George Stefanis

Feedback vs Noise

14 Apr 2017

Noise /nɔɪz/

A sound, especially one that is loud or unpleasant or that causes disturbance.

Lately I've been thinking a lot about the concept of feedback. Specifically when the feedback stops being something constructive, that can enable you to grow, and becomes noise. It becomes something that distracts your from the things that you should be really focusing on and instead it puts you in a constant state of alert and uneasiness. A state that is usually associated with our natural instincts of survival, which in the right dose can be a great thing. In big doses though it can kill you.

When people live and work in a culture that values feedback so much (and rewards the ones that give it and adapt base on it) are in danger of falling in the trap of overdoing it. It's not uncommon to see people giving "feedback" for the sake of saying something. People shooting down original ideas just because they have to give feedback, in order to get the appraise of their peers. This behaviour is not just dangerous, it can actually be destructive.

Imagine a company where the people are doing only things that they get positive feedback on. Only things that fit within the acquired knowledge and accepted norm. That company will eventually become the Microsoft of the late 90s. A company of zero innovation. A company of incremental releases that are uninspiring. A company that drinks its own cool-aid and becomes detached from the real world.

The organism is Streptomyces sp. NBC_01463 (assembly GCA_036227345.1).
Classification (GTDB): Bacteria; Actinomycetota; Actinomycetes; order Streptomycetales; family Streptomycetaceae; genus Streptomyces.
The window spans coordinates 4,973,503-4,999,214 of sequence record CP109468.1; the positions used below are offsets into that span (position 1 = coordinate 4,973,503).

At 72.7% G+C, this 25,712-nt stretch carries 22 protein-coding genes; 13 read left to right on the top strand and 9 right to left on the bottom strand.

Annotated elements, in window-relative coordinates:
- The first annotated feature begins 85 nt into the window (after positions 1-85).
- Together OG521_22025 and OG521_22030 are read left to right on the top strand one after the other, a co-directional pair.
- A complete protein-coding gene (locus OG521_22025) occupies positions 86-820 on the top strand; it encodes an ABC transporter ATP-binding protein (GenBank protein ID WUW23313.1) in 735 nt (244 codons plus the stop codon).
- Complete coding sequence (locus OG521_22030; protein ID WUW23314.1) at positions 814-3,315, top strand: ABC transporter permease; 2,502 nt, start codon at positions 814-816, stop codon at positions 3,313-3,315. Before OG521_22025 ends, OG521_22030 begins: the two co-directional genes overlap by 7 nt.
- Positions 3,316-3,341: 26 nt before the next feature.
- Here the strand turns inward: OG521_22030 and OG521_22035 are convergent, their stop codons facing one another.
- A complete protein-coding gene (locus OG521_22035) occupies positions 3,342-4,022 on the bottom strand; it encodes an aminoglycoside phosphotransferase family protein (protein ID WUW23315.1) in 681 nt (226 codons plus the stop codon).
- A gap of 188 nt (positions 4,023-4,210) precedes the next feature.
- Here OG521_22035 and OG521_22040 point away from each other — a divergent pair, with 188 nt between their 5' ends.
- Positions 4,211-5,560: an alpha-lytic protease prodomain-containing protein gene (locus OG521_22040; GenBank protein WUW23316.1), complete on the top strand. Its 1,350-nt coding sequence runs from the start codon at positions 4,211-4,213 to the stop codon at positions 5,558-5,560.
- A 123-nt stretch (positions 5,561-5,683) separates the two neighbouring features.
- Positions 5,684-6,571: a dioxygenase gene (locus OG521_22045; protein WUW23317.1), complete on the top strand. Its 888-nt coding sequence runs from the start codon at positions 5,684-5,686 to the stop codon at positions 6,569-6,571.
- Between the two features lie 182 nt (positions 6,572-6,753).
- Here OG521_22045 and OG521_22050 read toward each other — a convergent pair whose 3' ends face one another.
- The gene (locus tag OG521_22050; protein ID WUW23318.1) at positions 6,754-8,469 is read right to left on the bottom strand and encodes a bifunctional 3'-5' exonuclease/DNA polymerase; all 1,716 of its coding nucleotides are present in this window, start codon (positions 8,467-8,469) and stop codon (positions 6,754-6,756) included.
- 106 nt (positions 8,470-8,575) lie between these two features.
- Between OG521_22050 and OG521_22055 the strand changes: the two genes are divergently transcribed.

My thesis here is that sometimes you need to really ignore the negative (or positive) feedback. You need to ignore the people that tell you that you shouldn't do that thing that it's obviously, in your eyes, the right thing to do. You should ignore the people that cheer you up, even though you know you didn't do well. You need to do what your gut tells you to do, but please be prepared to be wrong. Horribly wrong. When that happens accept it, communicate where you were wrong, learn, and move on.

Sometimes there has to be someone with a crazy idea that doesn't focus on the short term wins. Someone with an idea that looks a bit further in the future. Someone that people will call crazy, egomaniac, disenfranchised. Be that someone. We need more crazy, passionate people.

We were promised flying cars and we got 140 characters. - Peter Thiel

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